Merrill Lynch is taking a radical new look at how retirement and baby boomers are perceived — and it could change the way their advisors structure their retirement businesses.
A new study from the firm asserts that the oft-predicted baby boomer retirement crisis will be a nonevent for one important reason: Most boomers don't plan on retiring in the same fashion as their parents. According to “The New Retirement Survey,” conducted for Merrill by Harris Interactive and Age Wave, 76 percent of baby boomers plan to work during their so-called retirement years. The income and benefits from these jobs will reduce the boomers' reliance on income from savings, thus averting the expected crisis.
“We found solid evidence that the model of work folding over into your life is prevalent,” says Michael Falcon, COO of Merrill Lynch's Retirement Group. “The old savings models are changing. It's not a linear process anymore.”
The survey is based on 2,348 responses from 40- to 58-year olds. Rather than look at what people's thoughts were about their preparation for “leisure time” in retirement, the survey instead examined what they expect their quality of life in “retirement” to be. To this end, the firm hired someone outside of the industry to run the study: Ken Dychtwald, a gerontologist and president of Age Wave, a consultancy that specializes in baby boomer issues. One interesting result: 56 percent of respondents plan on working in retirement at a different job than their current one.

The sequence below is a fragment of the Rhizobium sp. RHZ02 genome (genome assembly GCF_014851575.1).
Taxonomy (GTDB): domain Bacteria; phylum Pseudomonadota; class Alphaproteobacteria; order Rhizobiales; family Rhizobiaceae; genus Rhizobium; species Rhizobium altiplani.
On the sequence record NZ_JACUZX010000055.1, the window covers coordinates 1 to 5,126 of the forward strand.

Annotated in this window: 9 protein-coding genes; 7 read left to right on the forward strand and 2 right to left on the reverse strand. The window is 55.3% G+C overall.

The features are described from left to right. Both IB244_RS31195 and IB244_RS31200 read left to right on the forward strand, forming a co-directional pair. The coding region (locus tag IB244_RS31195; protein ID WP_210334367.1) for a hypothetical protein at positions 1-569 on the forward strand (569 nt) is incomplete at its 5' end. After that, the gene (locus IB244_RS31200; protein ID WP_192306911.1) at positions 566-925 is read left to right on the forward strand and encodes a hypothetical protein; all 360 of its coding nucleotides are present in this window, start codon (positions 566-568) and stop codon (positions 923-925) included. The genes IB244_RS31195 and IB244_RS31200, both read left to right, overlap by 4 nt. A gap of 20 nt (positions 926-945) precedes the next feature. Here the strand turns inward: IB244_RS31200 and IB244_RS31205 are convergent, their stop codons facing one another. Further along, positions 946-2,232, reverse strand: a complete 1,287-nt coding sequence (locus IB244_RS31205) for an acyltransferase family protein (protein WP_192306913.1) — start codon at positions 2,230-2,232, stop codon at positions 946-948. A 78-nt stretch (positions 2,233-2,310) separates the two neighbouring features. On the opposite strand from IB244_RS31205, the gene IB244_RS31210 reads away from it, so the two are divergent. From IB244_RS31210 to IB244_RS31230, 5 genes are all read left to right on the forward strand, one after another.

“We found that people don't really want 20 years of what we have considered ‘retirement,’” says Dychtwald. “The boomers are high achievers who want to stay in the game.”
Dychtwald says that just as the baby boomers have changed the very nature of things like dieting, family and gender roles, they are now reinventing retirement. That is to say the days of working until you're 65 and then sitting around watching television until death are over.
Sixty-seven percent of the survey's respondents said they would continue working to remain “mentally active.” Though the need for more money is a motivating factor for working after age 65, only 37 percent cited money as the main driving force.
Falcon said the study would alter how Merrill approached retirement planning. The study is being distributed to all the firm's advisors. “This is something that we are ahead of other firms on,” Falcon said. “Merrill Lynch is not going to look at a study this revolutionary and not act on it immediately.”